Upham holds panel on China's changing courts

It is common when reading about China’s courts in the press to hear variations of the same theme: the Chinese Communist Party (CCP) has absolute control over the courts; judges barely apply the law, let alone innovate, instead they wait for direction from the Party. But is this true?  After 30 years of legal development, a rapid increase in law schools, lawyers, and legal knowledge, are judges still mere mouthpieces of the Party? Can the CCP have such control when over 8 million cases are filed a year in cities and town that are often thousands of miles from Beijing? 

Professor Frank Upham, co-director of the Law School’s U.S.-Asia Law Institute, sought to investigate these common assumptions and tear down misconceptions about China’s courts. On  February 19, Upham, in coordination with Professor Ben Liebman of Columbia Law School, hosted a distinguished panel of scholars at “China’s Changing Courts: Populist Vehicle or Party Puppet?” 

Featuring leading scholars in the field, including Professor Xin “Frank” He of the City University of Hong Kong School of Law and NYU Hauser Global Faculty for the Spring 2009 semester, Professor Nicholas C. Howson of the University of Michigan School of Law, Professor Carl Minzner of Washington University School of Law, and Rachel E. Stern, a Ph.D. candidate at the University of California, Berkeley,  the evening perhaps raised more questions than it answered.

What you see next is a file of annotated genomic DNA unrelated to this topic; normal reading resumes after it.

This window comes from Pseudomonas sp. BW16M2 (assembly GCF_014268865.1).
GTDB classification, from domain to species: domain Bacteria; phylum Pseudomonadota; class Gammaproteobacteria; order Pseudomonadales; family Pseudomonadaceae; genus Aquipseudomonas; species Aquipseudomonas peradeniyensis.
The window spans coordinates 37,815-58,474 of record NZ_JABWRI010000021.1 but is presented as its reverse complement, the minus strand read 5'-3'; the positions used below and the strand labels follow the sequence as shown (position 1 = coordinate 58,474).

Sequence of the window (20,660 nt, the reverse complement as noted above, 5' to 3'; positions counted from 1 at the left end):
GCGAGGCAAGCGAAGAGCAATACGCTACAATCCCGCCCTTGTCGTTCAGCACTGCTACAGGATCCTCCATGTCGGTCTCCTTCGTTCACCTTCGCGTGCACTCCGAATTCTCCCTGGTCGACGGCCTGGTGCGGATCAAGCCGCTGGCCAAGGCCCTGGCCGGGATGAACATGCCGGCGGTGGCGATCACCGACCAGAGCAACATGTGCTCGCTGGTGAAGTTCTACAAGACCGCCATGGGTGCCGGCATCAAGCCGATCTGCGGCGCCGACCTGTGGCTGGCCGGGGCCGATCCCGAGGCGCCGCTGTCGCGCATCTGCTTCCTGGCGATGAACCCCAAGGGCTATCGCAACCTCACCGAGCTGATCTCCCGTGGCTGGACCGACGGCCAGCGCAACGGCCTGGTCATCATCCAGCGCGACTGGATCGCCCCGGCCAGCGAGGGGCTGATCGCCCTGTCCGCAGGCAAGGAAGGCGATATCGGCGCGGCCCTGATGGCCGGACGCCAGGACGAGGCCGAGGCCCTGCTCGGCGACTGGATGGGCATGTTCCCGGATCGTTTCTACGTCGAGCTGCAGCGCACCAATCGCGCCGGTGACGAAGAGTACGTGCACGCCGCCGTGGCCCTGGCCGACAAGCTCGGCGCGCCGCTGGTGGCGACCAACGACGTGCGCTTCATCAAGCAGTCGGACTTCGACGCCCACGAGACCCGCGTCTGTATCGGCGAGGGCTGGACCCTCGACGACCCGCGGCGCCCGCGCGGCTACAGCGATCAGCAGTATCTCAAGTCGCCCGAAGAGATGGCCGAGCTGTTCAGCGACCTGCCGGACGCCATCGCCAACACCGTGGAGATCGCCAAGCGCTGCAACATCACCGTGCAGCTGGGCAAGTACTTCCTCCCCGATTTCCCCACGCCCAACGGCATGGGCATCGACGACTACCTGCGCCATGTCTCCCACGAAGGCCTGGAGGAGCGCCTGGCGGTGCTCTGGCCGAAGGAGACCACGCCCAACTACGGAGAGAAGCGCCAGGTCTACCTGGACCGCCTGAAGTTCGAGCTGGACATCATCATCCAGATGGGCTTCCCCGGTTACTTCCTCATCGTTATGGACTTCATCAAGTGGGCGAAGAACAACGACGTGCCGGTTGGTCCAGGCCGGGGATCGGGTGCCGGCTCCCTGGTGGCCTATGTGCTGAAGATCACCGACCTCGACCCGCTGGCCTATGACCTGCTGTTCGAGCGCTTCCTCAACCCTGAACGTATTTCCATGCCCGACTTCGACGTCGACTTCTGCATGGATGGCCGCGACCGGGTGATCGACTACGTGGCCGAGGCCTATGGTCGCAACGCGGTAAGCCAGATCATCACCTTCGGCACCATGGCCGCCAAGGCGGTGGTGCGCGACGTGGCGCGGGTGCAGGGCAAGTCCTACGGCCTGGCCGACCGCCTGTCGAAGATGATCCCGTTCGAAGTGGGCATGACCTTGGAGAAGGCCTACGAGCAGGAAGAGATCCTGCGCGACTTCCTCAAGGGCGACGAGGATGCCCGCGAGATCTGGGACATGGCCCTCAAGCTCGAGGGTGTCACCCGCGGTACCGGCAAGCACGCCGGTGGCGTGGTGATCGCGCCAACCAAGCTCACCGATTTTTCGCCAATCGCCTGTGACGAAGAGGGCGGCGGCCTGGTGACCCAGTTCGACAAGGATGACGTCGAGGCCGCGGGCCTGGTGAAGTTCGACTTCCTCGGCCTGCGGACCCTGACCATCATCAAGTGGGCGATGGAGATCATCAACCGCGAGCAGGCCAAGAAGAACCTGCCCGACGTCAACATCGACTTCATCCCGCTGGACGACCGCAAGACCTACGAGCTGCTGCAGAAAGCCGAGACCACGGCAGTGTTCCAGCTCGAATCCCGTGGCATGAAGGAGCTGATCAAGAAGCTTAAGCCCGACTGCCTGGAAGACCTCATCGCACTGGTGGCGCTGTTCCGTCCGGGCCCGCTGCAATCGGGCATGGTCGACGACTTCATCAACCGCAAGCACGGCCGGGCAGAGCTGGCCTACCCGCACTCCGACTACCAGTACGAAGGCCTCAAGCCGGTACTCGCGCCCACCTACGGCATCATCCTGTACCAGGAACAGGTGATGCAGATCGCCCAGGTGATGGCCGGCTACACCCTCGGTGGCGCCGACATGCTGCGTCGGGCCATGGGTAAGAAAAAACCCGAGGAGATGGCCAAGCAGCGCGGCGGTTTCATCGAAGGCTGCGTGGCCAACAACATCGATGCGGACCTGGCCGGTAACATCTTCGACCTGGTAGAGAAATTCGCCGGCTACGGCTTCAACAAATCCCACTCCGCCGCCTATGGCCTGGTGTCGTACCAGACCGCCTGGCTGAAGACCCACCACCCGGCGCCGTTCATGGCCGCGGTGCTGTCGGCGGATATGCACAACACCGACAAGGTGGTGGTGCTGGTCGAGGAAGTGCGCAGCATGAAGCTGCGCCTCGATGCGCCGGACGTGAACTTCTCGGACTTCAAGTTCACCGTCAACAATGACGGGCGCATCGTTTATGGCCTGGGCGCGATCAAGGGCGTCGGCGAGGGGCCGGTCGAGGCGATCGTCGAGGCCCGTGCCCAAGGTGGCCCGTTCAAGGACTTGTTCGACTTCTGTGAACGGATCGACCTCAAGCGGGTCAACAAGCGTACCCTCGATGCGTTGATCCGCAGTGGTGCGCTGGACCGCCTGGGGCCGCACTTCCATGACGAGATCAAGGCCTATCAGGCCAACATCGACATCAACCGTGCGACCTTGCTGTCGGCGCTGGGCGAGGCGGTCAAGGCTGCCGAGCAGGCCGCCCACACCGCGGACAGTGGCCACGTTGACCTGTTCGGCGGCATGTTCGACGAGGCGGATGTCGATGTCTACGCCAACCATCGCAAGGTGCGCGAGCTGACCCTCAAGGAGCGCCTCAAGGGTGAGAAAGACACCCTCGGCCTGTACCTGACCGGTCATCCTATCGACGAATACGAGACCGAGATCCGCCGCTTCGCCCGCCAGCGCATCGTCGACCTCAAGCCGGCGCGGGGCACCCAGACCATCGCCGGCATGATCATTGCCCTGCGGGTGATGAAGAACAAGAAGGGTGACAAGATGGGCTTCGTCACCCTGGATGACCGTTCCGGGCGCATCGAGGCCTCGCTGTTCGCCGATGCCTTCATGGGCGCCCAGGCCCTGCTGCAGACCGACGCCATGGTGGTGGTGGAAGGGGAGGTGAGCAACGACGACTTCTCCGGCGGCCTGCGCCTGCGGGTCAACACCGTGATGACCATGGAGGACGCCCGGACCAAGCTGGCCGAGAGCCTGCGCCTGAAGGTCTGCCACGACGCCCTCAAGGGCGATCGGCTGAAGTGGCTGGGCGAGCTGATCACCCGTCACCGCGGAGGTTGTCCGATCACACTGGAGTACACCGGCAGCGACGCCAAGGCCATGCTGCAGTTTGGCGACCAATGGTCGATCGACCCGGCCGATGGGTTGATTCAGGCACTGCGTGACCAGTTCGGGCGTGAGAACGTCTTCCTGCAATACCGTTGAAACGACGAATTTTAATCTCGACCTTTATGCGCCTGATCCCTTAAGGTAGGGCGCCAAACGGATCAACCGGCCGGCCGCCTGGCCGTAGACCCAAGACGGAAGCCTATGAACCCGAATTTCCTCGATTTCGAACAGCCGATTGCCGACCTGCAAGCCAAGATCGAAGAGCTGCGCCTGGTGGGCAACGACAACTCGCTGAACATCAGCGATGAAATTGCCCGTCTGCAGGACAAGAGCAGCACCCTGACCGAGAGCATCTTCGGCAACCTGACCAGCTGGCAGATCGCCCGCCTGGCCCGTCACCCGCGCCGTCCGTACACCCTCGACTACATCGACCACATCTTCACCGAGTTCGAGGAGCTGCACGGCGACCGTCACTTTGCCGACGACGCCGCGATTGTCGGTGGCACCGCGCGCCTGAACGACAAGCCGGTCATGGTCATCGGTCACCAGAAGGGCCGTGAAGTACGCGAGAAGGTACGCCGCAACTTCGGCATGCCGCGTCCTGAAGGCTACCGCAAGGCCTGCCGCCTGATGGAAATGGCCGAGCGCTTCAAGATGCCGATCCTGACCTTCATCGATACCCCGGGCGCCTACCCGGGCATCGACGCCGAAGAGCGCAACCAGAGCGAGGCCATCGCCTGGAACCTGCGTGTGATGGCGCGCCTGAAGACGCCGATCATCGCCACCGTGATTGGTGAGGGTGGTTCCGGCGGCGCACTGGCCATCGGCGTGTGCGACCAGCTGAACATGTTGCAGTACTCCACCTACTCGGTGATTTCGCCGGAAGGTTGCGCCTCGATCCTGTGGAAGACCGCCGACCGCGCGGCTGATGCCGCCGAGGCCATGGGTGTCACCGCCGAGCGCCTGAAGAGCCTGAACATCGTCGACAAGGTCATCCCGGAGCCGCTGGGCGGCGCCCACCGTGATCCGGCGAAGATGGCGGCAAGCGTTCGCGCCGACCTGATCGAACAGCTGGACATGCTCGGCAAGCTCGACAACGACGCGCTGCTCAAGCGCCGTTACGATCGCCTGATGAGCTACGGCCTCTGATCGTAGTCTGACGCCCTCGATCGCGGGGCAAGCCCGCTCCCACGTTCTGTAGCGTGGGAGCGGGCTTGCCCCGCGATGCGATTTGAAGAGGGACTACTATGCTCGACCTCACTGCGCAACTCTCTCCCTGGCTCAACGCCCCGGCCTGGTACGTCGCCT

Liebman, in moderating the discussion, noted that while China’s courts have made progress in developing a rule of law during the past 30 years, current Party rhetoric has begun to emphasize again the preeminence of CCP ideology. This was echoed in  Howson’s description of recent corporate cases in Shanghai: the 2006 Company Law gave courts more authority to determine legal claims, but Shanghai courts have instead abdicated some of their statutorily-imposed responsibilities. However, Stern and He both provided a more positive assessment in environmental and labor cases, respectively, noting that there has been innovation occurring in the margins of these cases. In attempting to understand the future evolution of China’s courts, Minzner described the current incentive system that rewards judges and government officials for meeting targets instead of being faithful to the spirit of the law. 

“China’s Changing Courts” did not just delineate the changes to China’s courts, but also showed that China is at a crossroads:  to allow greater innovation and court-initiated legal development, to tie the courts more tightly to the Party, or to find some kind of middle ground that will fit with China’s own modern development. 

To watch a video of  “China’s Changing Courts: Populist Vehicle or Party Puppet?” go to http://www.usasialaw.org/. The panelists will be taking questions from the web audience, and 10 questions will be answered by the panelists and posted online by Monday, March 2, 2009.  Please email questions to: usasialaw@nyu.edu

 

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